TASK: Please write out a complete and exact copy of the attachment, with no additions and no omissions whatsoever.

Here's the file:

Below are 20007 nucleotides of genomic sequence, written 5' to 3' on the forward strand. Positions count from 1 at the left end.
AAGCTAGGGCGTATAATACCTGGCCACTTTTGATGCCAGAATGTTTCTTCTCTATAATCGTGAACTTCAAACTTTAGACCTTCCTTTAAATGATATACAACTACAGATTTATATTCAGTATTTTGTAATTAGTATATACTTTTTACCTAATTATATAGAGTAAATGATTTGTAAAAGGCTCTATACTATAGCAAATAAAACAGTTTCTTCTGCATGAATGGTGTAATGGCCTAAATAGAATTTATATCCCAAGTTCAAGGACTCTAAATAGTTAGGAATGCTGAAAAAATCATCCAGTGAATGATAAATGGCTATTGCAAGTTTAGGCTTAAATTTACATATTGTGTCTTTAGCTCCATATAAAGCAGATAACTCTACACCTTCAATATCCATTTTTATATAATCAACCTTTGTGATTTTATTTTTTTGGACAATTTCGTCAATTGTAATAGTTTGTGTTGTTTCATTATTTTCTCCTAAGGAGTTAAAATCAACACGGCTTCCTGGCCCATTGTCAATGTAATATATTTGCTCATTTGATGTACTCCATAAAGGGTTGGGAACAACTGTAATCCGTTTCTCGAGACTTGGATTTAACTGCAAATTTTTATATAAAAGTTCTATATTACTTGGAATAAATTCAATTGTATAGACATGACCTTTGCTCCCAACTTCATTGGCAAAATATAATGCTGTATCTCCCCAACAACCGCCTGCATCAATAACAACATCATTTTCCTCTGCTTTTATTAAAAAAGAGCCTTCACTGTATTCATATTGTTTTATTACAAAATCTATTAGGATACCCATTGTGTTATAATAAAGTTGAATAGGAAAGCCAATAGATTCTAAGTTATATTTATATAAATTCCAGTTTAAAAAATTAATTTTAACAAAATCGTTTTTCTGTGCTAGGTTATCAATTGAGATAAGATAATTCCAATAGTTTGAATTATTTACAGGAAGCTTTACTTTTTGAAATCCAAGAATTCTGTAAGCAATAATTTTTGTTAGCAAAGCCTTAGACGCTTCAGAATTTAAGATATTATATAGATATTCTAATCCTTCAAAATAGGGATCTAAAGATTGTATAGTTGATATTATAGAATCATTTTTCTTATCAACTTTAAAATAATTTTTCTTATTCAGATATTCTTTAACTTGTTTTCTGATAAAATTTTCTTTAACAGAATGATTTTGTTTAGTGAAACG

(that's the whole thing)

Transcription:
Below are 20007 nucleotides of genomic sequence, written 5' to 3' on the forward strand. Positions count from 1 at the left end.
AAGCTAGGGCGTATAATACCTGGCCACTTTTGATGCCAGAATGTTTCTTCTCTATAATCGTGAACTTCAAACTTTAGACCTTCCTTTAAATGATATACAACTACAGATTTATATTCAGTATTTTGTAATTAGTATATACTTTTTACCTAATTATATAGAGTAAATGATTTGTAAAAGGCTCTATACTATAGCAAATAAAACAGTTTCTTCTGCATGAATGGTGTAATGGCCTAAATAGAATTTATATCCCAAGTTCAAGGACTCTAAATAGTTAGGAATGCTGAAAAAATCATCCAGTGAATGATAAATGGCTATTGCAAGTTTAGGCTTAAATTTACATATTGTGTCTTTAGCTCCATATAAAGCAGATAACTCTACACCTTCAATATCCATTTTTATATAATCAACCTTTGTGATTTTATTTTTTTGGACAATTTCGTCAATTGTAATAGTTTGTGTTGTTTCATTATTTTCTCCTAAGGAGTTAAAATCAACACGGCTTCCTGGCCCATTGTCAATGTAATATATTTGCTCATTTGATGTACTCCATAAAGGGTTGGGAACAACTGTAATCCGTTTCTCGAGACTTGGATTTAACTGCAAATTTTTATATAAAAGTTCTATATTACTTGGAATAAATTCAATTGTATAGACATGACCTTTGCTCCCAACTTCATTGGCAAAATATAATGCTGTATCTCCCCAACAACCGCCTGCATCAATAACAACATCATTTTCCTCTGCTTTTATTAAAAAAGAGCCTTCACTGTATTCATATTGTTTTATTACAAAATCTATTAGGATACCCATTGTGTTATAATAAAGTTGAATAGGAAAGCCAATAGATTCTAAGTTATATTTATATAAATTCCAGTTTAAAAAATTAATTTTAACAAAATCGTTTTTCTGTGCTAGGTTATCAATTGAGATAAGATAATTCCAATAGTTTGAATTATTTACAGGAAGCTTTACTTTTTGAAATCCAAGAATTCTGTAAGCAATAATTTTTGTTAGCAAAGCCTTAGACGCTTCAGAATTTAAGATATTATATAGATATTCTAATCCTTCAAAATAGGGATCTAAAGATTGTATAGTTGATATTATAGAATCATTTTTCTTATCAACTTTAAAATAATTTTTCTTATTCAGATATTCTTTAACTTGTTTTCTGATAAAATTTTCTTTAACAGAATGATTTTGTTTAGTGAAACG